Posts Tagged ‘Google’

Being Visible in the Digital World

Friday, January 28th, 2011

Is your business managing its Digital Footprint?

Just the other day I was talking to one of our partners about some new work for one of our clients. He was telling me how he is still struggling to convince a couple of his clients about the need to extend their efforts beyond their site…something I would call expanding their digital footprint.

A digital footprint is the data trail left by activity in the digital world. Information is captured through interaction with web sites on the internet, social media sites, mobile applications, scanning loyalty cards, and the list goes on.

For consumers, your digital footprint is driving how you are being targeted by marketers for their ads, offers, products, and services. Marketers see it as a source of fresh data to help profile and target consumers. And, it can also determine your reputation based on the posts, comments, and images you leave on social media sites.

For your business, a lot of similar factors are involved. However, the stakes are much higher. Your ability to generate sales, keep customers, and attract new customers is impacted by your digital footprint. Your brand reputation is at stake. It can be as simple as your site being found by a search engine to how you respond to an unhappy customer’s Facebook post.

A business needs to have a practical digital footprint strategy and tactical activities that keep your business visible and vibrant in the digital world. So how can you get started? There are simple steps you can take and a host of free tools available out there to help you.

Here are some questions you can answer to begin to develop your digital footprint strategy:

• What are your online objectives?
• Is your site a commercial site or are you building a community? A commercial site is focused on generating sales; helps sell products and services. A community site is place for people to get information, meet, aware of an issue or group…
• How do your customers or audience interact online? Do they frequent social media sites like Facebook, YouTube, and Twitter? Are they business customers more likely to be using LinkedIn? Do they actively use their mobile phones? How to they find you? How do they find your products, services, or group?
• How can you listen to what is being said about you on the web? There are some free tools out there that can help. Google alerts will allow you to track who is talking about you and where. Twitter Search allows you to see who’s twitting about you. You can try out SM2 by Alterian social media monitoring tool. And the list goes on…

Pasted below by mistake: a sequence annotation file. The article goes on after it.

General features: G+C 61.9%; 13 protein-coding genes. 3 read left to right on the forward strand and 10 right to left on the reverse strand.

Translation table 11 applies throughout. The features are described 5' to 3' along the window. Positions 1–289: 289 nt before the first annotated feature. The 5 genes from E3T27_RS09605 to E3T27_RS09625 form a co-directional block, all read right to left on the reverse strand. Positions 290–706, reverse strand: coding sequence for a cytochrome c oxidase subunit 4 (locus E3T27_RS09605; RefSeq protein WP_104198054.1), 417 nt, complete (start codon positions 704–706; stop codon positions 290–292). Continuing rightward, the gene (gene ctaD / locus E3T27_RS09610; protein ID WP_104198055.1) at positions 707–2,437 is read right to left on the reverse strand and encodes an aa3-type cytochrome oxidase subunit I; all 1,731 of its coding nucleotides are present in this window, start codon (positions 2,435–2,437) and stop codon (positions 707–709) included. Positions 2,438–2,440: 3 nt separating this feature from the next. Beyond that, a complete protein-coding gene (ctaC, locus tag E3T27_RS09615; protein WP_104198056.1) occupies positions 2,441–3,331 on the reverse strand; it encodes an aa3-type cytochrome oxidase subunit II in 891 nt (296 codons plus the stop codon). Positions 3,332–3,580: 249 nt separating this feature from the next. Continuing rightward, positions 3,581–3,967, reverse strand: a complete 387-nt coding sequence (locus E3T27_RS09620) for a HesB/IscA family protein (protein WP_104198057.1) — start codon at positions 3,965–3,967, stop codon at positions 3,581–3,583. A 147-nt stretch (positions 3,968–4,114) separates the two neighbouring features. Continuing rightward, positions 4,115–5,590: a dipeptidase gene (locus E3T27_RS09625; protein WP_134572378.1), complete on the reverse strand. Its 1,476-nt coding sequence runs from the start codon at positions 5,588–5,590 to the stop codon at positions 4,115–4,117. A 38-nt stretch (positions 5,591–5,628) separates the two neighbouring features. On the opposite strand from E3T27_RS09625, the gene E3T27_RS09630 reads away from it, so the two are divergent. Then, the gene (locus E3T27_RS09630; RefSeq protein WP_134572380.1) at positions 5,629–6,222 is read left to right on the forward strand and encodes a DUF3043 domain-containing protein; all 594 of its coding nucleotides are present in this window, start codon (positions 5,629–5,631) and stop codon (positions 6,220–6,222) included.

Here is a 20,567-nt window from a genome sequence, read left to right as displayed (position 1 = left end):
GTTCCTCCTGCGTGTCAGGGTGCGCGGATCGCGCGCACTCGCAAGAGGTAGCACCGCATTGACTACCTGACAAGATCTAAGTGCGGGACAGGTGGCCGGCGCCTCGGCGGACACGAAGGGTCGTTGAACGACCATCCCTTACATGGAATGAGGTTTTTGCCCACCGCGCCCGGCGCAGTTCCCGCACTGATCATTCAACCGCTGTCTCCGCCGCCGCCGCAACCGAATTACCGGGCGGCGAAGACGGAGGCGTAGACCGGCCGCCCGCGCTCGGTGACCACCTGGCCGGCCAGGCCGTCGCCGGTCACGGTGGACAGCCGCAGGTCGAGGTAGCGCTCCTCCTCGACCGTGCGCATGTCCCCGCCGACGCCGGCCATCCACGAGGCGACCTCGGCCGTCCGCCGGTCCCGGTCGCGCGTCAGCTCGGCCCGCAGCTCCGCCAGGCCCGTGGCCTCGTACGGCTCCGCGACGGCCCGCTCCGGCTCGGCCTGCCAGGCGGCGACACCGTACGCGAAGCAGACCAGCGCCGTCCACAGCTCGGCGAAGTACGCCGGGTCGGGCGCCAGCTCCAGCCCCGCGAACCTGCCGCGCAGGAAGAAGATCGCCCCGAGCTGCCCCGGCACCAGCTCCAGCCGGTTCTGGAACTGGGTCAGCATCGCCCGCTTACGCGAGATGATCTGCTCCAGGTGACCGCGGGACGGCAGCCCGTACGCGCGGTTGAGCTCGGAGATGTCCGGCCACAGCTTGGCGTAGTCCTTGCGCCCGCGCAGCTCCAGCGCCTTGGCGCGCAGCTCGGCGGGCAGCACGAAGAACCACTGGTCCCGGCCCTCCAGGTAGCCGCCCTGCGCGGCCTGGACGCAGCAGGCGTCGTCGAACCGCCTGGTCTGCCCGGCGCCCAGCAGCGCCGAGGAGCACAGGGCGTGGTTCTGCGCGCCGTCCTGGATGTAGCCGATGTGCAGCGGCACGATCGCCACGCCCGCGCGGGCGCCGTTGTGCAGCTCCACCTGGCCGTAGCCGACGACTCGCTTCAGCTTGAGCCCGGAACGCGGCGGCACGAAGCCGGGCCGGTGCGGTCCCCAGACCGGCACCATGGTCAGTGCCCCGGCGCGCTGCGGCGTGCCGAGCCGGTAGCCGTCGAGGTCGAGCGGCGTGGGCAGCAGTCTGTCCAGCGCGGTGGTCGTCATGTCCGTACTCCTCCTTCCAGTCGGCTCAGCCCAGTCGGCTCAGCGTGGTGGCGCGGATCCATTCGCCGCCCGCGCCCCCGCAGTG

• How can you interact with your customers and followers? See where they hang out. See how you can leave comments and respond to posts.

All businesses in all industries need to examine how their digital footprint impacts their business.

So will you take a close look at your digital footprint and how it impacts your business in the digital world?

Fighting for Mobile Platform Market Share

Friday, November 12th, 2010

What Business Model Will Win?

The recent release by comScore of its mobile subscriber report continues to show Google Android (promoted as Droid by Verizon) closing the market share gap with Apple for mobile platforms.

Google’s market share is up 6.5% from June to 21.4% and now only 2.9% behind second place Apple which has 24.3% of the market. Apple’s share is the same as reported in June. RIM continues to lead the pack with 37.3% share slipping 2.8% from what was reported in June.

The Google / Apple competition for market share presents two very different business models. Google’s Android or Droid contains an open source operating system. The code is available to manufacturers to add their own features and functionalities. They can listen to their market and shape the product. Apple owns their operating system and keeps their code proprietary. Apple allows developers to build applications on top of their operating system. These applications are then sold through retail or on the web where Apple controls distribution of iPhones and iPads.

It will be interesting to see how these competing business models evolve over time.

Apple’s recent announcement that iPhones will now be available at Target stores through the Target Mobile Centers, located in 846 stores, might be the start of a change in strategy to sell more phones. In the third quarter of 2010, Apple sold 14.1 million iPhones, up 91.4% from the prior year and beat the top competitor, RIM, which sold 12.1 Blackberry’s in the same quarter. Apple is already selling a lot of phones.

Regarding the Google / Apple business model differences, during a conference call with analysts, Steve Jobs was quoted as saying “It’s worth remembering,” he said. “that open systems don’t always win.” “In reality, we think the open versus closed argument is just a smokescreen,” he concluded. The real issue he said is integrated versus fragmented. “We think integrated will trump fragmented every time.”